• Boston: 13.5
  • Brockton: 10.7
  • Fall River: 14.4 
  • Holyoke: 15.1
  • Lawrence: 12.1
  • Lowell: 11.1
  • Lynn: 10.8
  • New Bedford:  12.8
  • Springfield: 15.1
  • Worcester: 9.8

*All Data Taken from:

Monday, March 19, 2012

This Day in History: March 19

-The U.S. Congress establishes times zones and daylight saving time, 1918.

-Gambling is legalized in Nevada, 1931

-Texas Western becomes the first college basketball team to win the Final Four with an all-black starting lineup, 1966.

-President George W. Bush orders the start of war against Iraq, 2003

Thursday, March 15, 2012

Unexcused Absences a Problem for Lynn

In the March 15th edition of the Lynn Item, it was reported that unexcused absences in the Lynn public schools are on the rise with 94 students responsible for 1,071 unexcused absences this school year. Unexcused absences do not include students who are sick. The absences have largely been attributed to students taking extended vacations during the holiday season among other reasons. So which Lynn schools had the highest average number of absences in 2010-11?


The schools with the top 3 highest average number of school absences in 2010 - 11 were:
  • Sisson: 9.4
  • Brickett: 9.2
  • Callahan: 9.3
Washington Elementary had an average of 17.6 absences in 2010-11 but there population is 100% special education which has a significant effect on its absentee rates. The elementary schools with the lowest number of school absences were Lynn Woods (6) and Aborn (6.8).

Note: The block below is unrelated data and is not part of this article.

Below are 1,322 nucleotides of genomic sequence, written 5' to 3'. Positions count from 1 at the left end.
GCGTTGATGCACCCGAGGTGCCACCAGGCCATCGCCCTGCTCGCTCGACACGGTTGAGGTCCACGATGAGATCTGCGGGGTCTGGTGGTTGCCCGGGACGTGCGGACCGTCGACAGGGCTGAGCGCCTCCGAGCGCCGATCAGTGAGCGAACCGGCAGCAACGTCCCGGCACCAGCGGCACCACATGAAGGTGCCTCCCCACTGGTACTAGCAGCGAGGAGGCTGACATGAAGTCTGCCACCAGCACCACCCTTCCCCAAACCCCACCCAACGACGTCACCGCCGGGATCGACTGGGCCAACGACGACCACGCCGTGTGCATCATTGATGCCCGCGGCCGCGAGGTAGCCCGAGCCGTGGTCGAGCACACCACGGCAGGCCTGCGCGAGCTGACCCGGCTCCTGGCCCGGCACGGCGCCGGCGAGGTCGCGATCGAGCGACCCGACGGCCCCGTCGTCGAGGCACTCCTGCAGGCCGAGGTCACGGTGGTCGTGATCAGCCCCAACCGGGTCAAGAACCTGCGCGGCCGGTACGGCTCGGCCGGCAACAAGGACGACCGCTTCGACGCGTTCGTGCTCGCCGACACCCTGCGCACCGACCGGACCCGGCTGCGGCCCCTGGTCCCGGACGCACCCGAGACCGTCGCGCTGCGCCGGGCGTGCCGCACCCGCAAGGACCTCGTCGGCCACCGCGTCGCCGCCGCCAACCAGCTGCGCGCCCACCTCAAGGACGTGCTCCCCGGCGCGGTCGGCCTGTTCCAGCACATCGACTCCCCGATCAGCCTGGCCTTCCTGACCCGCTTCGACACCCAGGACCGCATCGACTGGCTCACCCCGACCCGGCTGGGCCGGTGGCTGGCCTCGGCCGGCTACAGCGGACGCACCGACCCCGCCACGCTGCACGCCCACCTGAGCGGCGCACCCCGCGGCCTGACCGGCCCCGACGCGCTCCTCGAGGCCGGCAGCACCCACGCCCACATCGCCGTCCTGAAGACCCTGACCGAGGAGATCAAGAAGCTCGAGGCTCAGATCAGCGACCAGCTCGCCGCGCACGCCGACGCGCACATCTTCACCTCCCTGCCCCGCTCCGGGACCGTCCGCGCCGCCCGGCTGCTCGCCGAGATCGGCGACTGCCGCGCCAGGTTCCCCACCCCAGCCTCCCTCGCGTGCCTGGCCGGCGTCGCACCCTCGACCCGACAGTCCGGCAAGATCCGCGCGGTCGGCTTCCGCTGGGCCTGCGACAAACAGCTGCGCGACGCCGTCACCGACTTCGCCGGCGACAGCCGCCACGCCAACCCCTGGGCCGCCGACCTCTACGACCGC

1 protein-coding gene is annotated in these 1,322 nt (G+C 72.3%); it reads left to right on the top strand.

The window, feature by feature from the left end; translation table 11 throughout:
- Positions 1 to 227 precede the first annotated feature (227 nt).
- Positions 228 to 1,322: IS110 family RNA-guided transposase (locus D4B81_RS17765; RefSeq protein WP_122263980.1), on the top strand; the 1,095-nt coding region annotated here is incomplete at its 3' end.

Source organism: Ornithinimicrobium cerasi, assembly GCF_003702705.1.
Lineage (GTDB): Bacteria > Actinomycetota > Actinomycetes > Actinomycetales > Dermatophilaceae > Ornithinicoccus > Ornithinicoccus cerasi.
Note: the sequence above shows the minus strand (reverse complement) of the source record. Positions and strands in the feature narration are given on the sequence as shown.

Middle School
  • Pickering: 11.1
  • Breed: 11.1
  • Marshall: 10.4

Junior/Senior High
  • Fecteau-Leary: 36.2

High School
  •  Lynn Tech: 17.2
  • Lynn English: 12.8
  • Lynn Classical: 12.4 

*Data Taken from:

Tuesday, March 13, 2012

Lynn Graduates Post-Secondary Plans 2010-11

The Massachusetts Department of Elementary and Secondary Education (DESE) reports the plans of high school graduates at the district and individual school level. This information recently became available for the 2010-11 school year. 

4 yr Private College31%
4 yr Public College28%
2 yr Private College1%
2 yr Public College22%
Other Post Secondary 2%
Work 7%

Overall, 59% of Massachusetts students planned to attend a 4 year private or public college/university while 23% planned to attend a 2 year public or private college/university.

4 yr Private College12%
4 yr Public College21%
2 yr Private College8%
2 yr Public College42%
 Other Post Secondary 1%
Work 7%